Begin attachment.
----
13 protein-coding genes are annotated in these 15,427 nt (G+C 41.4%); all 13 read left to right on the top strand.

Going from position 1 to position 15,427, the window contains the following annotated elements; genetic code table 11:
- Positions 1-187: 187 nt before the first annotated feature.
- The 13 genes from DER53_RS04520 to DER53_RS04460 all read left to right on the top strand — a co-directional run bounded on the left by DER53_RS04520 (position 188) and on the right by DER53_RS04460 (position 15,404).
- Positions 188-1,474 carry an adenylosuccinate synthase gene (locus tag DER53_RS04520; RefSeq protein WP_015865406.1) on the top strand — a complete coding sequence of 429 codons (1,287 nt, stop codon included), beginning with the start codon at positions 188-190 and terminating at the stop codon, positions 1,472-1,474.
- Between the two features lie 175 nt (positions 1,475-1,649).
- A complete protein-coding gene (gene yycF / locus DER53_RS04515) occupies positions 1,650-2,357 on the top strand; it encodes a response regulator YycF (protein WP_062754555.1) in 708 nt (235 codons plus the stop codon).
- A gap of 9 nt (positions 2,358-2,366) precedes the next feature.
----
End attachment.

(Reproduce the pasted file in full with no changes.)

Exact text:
13 protein-coding genes are annotated in these 15,427 nt (G+C 41.4%); all 13 read left to right on the top strand.

Going from position 1 to position 15,427, the window contains the following annotated elements; genetic code table 11:
- Positions 1-187: 187 nt before the first annotated feature.
- The 13 genes from DER53_RS04520 to DER53_RS04460 all read left to right on the top strand — a co-directional run bounded on the left by DER53_RS04520 (position 188) and on the right by DER53_RS04460 (position 15,404).
- Positions 188-1,474 carry an adenylosuccinate synthase gene (locus tag DER53_RS04520; RefSeq protein WP_015865406.1) on the top strand — a complete coding sequence of 429 codons (1,287 nt, stop codon included), beginning with the start codon at positions 188-190 and terminating at the stop codon, positions 1,472-1,474.
- Between the two features lie 175 nt (positions 1,475-1,649).
- A complete protein-coding gene (gene yycF / locus DER53_RS04515) occupies positions 1,650-2,357 on the top strand; it encodes a response regulator YycF (protein WP_062754555.1) in 708 nt (235 codons plus the stop codon).
- A gap of 9 nt (positions 2,358-2,366) precedes the next feature.